*If you are not hosting seder, chocolate matzot make a great hostess gift. Wrap uncut matzot up in parchment paper and tie a ribbon around the package, or put cut pieces in a tin or gift box.


matt

I had the benefit of eating these immediately after photographing them. OH MY GOSH. Please make them. Please eat them. The coconut chocolate matzah is heavenly.

Ms. Mia

Looks so beautiful and delicious! Can’t wait to try this recipe.

Moraht

At my house this is called matzah crack– for very good reason.

Pam Ladds

One of my favourite food items has always been dark chocolate covered matzo available in stores for a few weeks every year. At least it was when I lived in Philly, and New York. Now I live on the Canadian border and it is unavailable. Never thought of making it. Thank you!!!!! And now it isn’t just for Pass-over any more!!

Meitar

We, in Israel, are addicted to Nutella covered Matzah at this time of the year, and I’m sure this reciepe is even better.
P.S, I don’t want to ruin the spirit, but the calories. oh the calories..! ;(

Meitar

Oh, and for all the Matzah experimenters out there, you must try making “Matzah Brei”. It’s so simple and so delicious!

Dani Fisher

@Pam Ladds: I’m so happy to reunite you with choco-covered Maztah! Also, you can always omit the coconut or citrus portions of the recipes and just pour melted dark chocolate over salted matzah. SO simple and SO delicious.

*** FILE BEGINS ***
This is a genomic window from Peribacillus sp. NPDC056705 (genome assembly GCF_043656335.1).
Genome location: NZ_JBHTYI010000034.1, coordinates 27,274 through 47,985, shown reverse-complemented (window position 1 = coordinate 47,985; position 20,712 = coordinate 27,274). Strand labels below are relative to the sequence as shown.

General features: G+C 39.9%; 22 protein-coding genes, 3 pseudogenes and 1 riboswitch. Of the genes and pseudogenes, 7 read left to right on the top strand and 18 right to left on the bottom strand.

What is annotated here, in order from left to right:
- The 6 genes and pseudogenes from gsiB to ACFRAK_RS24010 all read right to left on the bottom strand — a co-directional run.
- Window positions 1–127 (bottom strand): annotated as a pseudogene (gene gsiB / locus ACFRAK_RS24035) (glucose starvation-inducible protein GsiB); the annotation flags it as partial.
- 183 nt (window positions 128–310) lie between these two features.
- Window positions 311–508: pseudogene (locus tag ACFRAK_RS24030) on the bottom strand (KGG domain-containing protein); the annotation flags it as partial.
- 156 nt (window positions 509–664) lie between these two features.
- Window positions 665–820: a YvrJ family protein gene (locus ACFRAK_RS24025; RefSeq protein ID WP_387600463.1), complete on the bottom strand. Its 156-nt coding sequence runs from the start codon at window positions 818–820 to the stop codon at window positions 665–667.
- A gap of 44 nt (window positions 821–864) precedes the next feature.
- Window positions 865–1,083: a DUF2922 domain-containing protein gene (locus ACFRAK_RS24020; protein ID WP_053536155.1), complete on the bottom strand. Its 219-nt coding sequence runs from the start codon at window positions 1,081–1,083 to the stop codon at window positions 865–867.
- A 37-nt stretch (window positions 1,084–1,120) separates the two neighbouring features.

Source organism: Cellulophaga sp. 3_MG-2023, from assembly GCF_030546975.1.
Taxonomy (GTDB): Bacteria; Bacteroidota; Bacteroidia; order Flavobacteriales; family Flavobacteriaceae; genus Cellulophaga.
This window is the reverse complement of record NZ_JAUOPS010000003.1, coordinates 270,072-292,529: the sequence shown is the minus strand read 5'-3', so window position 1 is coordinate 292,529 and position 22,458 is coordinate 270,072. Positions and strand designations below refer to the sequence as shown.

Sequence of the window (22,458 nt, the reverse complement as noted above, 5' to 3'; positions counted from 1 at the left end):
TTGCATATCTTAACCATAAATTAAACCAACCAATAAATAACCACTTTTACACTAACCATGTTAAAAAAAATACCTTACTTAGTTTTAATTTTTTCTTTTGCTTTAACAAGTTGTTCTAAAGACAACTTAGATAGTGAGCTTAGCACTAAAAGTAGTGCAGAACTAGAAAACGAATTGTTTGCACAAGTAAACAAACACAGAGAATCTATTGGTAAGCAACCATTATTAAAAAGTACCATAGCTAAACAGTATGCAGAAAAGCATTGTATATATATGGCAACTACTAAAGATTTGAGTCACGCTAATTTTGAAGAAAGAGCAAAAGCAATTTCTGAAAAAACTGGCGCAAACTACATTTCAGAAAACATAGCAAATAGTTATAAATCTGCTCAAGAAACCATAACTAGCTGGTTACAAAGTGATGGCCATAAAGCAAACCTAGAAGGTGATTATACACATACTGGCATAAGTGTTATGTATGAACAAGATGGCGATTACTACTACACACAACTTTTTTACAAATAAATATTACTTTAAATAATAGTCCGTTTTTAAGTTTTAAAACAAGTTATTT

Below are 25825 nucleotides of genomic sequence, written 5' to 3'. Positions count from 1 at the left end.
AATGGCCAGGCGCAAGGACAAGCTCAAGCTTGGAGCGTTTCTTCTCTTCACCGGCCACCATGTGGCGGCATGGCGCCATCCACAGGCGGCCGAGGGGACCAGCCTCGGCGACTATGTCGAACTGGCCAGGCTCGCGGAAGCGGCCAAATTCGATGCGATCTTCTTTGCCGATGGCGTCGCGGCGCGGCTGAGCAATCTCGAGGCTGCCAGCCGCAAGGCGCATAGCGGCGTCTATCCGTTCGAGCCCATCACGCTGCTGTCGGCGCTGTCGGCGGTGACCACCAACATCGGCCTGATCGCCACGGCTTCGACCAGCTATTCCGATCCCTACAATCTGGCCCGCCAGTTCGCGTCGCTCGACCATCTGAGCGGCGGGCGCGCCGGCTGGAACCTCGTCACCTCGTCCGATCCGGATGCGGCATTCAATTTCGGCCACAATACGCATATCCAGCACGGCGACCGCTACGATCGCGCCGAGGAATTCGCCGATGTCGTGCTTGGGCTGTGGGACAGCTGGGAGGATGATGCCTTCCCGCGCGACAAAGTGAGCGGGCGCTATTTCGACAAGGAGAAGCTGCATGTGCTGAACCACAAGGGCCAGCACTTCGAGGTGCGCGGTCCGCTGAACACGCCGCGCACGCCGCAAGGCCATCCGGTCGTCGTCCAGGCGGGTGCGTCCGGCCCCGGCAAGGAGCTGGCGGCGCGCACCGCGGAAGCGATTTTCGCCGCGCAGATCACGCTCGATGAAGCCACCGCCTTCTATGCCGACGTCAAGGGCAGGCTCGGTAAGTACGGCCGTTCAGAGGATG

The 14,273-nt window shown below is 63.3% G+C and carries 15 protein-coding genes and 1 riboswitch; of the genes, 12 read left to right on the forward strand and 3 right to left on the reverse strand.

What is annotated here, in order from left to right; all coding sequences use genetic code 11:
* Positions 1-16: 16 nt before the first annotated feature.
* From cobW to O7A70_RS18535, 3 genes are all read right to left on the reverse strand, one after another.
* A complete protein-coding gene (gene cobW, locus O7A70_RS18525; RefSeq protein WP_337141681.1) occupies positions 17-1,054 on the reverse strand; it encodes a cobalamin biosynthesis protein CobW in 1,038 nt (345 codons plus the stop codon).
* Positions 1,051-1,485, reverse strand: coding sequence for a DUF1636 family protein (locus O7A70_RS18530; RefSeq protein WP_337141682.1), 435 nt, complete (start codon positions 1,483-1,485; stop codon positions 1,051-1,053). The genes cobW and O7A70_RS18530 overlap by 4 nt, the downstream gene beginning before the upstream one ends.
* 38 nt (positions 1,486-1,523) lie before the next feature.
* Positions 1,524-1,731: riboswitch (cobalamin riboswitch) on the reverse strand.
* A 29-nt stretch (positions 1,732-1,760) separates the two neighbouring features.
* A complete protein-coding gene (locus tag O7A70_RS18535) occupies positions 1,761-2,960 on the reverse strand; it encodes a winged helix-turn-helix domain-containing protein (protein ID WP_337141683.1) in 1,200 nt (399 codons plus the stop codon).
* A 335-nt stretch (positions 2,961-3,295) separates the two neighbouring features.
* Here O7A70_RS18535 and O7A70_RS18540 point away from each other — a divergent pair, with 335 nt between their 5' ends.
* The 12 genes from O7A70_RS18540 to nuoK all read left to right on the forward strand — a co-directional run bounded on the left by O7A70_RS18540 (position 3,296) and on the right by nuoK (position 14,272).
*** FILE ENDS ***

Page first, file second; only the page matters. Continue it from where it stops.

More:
Dani Fisher

@MEITAR: Nutella is my single, clearest memory from visiting Israel when I was 16. I was there for 6 weeks for my confirmation trip and all I can remember is smothering Nutella on EVERYTHING. (I obviously gained weight, but it was totally worth it!)

Bérangère Bouffard

Never mind the chocolate treats! What is she biting into in the last pic!?? Looks like some kind of comfy savoury food (my kind of weakness). I’ll imagine it’s creamy scrambled eggs with a bit of dijon and cheese, topped with onions or even better, leeks with a grind or two of pepper on crusty bread! :)

Yeah I could eat that.

suzanne vachon

This all over chocolate is terrific, I was so inspired, I got up and had to eat a piece of dark chocolate and it is only 11:05 am, these candied Kumquats with chocolate look absolutely divine, I will certainly keep this recipe, I might just tackle it on a Lazy Sunday.

Thank you for this yummy post,

decogirlmontreal

Dani

@BB in the pic of me I’m eating soft scrambled eggs with leeks sautéed in schmaltz (rendered chicken fat) on baguette. With salt and Black pepper of course. It’s my go-to Sunday breakfast!

Yvette ~ Muy Bueno

Love the idea of Candied Kumquats and Toasted Coconut — Oh lordy! And then of course the photography and styling are beyond gorgeous. Delicious looking post!

susan

I make matzoh bark every year-once with candied oranges. love the idea of the kumquats!

Deanna

Yum and yum! We made these two years ago, but I love the kumquat idea! Just beautiful.

mary!

just to clarify, is each recipe for just two matzot? the ingredients list says one box, but each of the variations specifies two matzot. seems like a lot of chocolate – one bag for each matzot (or am i reading that wrong, too, and it’s two bags for four (two of each version)?).

Nava

I would like to try it – but…how much (in grams) is a bag of chocolate?

Dani Fisher

@Mary: Sorry for the confusion! I used one 12 oz bag of chocolate chips for each recipe and made a total of 4 pieces of EACH kind of matzo. (We only showed 2 of each in the photos.) That said, you can use more or less chocolate on each piece for a larger yeild if you’d like.